• The Mosquito

    Mosquitoes are small, midge-like flies, in fact the word "mosquito" is Spanish for "little fly".

    Mosquitoes feed on the blood of various kinds of hosts, mainly vertebrates, mainly mammals.  However, some mosquitoes also attack invertebrates, birds, reptiles, amphibians, and even some kinds of fish. Although the loss of blood is seldom of any importance to the victim, the saliva of the mosquito often causes a nasty irritation that we call a bite.

    However, it can be much more serious.  Many species of mosquitoes act as vectors of diseases. In passing from host to host, some transmit extremely harmful infections such as malaria, yellow fever, Chikungunya, West Nile virus, dengue fever, filariasis, Zika virus and other arboviruses, rendering it the deadliest animal family in the world.

  • The Power of a Smile


    The power of a smile.
    Smile! It makes people wonder what you've been up to.

    When I was a child, I always wanted to be a superhero. I wanted to save the world and make everyone happy, but I knew that I'd need superpowers to make my dreams come true. So I used to embark on these imaginary journeys to find intergalactic objects from planet Krypton, which was a lot of fun, but didn't yield much in the way of results. When I grew up and realised that science fiction was not a good source for superpowers, I decided instead to embark on a journey of real science, to find a more useful truth.

  • The Power of Colour



    Colour is a powerful thing, and it often lies at the heart of our perception of the world. Colours help us identify specific objects and associate properties to them. Colours also help us interpret emotions and recognise real world threats. However, an interesting question is where did this sense of colour come from?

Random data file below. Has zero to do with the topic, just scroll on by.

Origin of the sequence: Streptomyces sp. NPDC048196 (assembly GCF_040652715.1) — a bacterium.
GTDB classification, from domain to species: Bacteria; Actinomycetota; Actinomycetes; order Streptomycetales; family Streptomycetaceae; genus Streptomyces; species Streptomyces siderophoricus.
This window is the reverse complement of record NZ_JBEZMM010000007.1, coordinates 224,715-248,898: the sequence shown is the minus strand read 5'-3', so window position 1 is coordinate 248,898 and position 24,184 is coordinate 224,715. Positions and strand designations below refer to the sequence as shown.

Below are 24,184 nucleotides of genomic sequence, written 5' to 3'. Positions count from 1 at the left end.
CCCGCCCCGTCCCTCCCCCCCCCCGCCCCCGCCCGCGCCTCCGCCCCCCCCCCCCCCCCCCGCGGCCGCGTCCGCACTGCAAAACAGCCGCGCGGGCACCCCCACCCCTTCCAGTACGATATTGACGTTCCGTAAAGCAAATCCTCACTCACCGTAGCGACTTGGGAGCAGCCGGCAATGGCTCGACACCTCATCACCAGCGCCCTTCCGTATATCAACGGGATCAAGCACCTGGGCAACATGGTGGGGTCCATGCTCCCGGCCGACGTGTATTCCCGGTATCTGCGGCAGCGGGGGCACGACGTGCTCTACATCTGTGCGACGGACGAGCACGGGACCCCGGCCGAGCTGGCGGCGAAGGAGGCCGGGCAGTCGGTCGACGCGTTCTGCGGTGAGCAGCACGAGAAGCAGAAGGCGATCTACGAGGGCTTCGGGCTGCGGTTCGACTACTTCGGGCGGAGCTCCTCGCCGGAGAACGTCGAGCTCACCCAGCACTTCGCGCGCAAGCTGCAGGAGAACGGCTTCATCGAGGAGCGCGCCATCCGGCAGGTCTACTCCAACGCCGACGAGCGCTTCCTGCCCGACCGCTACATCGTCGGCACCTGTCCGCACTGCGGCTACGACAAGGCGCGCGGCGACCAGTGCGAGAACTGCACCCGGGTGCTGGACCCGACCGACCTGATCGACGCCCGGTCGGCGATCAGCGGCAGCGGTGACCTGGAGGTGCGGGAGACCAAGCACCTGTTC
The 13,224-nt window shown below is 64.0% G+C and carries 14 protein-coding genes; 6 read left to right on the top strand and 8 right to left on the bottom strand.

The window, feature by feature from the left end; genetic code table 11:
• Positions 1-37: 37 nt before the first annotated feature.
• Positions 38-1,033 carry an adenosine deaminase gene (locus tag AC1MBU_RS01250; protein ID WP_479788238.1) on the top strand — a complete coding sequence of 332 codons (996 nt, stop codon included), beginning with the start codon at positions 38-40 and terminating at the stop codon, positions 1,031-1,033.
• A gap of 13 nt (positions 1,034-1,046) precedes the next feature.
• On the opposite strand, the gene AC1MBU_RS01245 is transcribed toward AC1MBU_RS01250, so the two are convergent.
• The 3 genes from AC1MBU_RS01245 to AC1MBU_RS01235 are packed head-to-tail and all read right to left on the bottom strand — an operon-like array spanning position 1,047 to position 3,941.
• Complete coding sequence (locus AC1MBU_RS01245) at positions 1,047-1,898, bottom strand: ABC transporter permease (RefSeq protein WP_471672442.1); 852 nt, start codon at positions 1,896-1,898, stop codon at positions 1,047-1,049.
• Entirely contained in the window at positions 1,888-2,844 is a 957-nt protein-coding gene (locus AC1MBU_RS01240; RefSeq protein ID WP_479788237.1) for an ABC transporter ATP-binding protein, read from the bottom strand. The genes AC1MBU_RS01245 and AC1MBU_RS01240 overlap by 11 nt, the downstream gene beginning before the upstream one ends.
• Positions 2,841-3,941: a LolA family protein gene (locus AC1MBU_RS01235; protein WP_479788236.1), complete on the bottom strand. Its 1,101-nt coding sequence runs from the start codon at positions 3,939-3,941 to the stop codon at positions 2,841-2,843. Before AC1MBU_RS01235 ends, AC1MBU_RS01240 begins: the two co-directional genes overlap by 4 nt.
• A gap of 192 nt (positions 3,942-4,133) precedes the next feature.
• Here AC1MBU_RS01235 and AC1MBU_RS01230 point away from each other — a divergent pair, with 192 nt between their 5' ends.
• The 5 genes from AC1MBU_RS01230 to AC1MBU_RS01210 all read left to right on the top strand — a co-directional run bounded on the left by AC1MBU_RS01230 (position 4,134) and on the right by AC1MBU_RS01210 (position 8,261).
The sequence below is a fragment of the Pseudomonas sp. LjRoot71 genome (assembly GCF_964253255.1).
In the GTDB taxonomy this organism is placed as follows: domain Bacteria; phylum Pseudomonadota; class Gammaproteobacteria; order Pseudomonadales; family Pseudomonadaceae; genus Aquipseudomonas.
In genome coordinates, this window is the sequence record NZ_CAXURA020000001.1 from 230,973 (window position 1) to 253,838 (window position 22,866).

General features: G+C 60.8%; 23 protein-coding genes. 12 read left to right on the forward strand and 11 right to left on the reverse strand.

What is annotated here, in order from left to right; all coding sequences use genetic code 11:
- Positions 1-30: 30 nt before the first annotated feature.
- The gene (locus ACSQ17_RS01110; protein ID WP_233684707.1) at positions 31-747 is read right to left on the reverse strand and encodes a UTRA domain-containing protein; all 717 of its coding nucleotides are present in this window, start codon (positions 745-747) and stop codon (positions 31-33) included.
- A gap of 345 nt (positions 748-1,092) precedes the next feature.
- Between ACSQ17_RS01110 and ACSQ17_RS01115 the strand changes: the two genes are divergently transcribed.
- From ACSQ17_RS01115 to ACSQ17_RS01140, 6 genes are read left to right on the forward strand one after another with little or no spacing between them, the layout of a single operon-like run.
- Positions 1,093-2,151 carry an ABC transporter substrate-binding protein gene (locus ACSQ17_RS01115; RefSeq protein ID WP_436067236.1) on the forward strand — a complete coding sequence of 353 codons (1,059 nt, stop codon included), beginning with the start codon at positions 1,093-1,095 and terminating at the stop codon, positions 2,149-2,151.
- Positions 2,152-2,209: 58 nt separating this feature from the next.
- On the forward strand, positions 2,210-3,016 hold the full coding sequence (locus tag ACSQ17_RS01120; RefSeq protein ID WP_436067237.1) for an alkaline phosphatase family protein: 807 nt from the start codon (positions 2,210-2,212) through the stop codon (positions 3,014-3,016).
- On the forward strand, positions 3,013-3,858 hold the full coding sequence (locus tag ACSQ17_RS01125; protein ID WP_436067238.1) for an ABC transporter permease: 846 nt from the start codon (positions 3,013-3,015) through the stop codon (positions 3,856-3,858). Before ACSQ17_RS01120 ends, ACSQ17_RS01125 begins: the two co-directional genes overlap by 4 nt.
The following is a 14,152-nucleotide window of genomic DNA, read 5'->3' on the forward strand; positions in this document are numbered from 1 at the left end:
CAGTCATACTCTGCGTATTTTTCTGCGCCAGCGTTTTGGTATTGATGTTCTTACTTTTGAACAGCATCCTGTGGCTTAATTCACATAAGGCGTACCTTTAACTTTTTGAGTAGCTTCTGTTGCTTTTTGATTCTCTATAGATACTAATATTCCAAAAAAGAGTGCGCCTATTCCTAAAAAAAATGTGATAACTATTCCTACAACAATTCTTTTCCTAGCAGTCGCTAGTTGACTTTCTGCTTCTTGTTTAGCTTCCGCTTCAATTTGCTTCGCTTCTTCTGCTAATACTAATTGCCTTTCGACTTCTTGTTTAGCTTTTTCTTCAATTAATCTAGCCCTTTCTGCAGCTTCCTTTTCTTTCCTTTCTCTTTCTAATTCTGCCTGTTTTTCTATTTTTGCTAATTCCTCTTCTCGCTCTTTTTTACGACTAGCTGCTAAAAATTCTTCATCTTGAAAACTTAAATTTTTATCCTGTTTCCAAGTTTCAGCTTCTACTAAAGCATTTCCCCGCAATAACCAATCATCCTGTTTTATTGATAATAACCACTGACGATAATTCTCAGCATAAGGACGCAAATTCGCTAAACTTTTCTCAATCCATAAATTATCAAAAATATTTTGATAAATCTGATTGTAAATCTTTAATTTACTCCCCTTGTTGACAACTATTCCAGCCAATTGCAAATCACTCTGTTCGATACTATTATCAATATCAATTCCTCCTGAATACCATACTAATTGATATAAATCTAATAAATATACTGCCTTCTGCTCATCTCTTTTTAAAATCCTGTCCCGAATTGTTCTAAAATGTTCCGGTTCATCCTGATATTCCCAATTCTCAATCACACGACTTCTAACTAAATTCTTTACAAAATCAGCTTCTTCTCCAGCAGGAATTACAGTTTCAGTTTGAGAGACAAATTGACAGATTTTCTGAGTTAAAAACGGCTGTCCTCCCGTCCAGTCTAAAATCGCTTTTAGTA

How we see in colour

    It all starts with your eyes.  Unlike many other living animals, human eyes are designed to interpret a wide range of light wavelengths which helps us identify colours. On a technical level, colours are simply different spectrums of wavelengths either travelling faster or slower towards our eyes and into our brain. We are good at it, but before you get big headed, we aren't the best at interpreting colours: Many animals have a colour perception ability that is far beyond our comprehension, for example, the Mantis Shrimp:  Believe it or not the mantis shrimp has 4 times better colour vision than humans do.

  • The Zika Virus

     We discussed the Zika outbreak in a couple of sessions, and on the forum:  http://learn-english-forum.org/discussion/3481/the-zika-virus

    This infographic should help to explain the causes of the Zika outbreak and possible symptoms, treatment and prevention.


    Zika Virus Infographic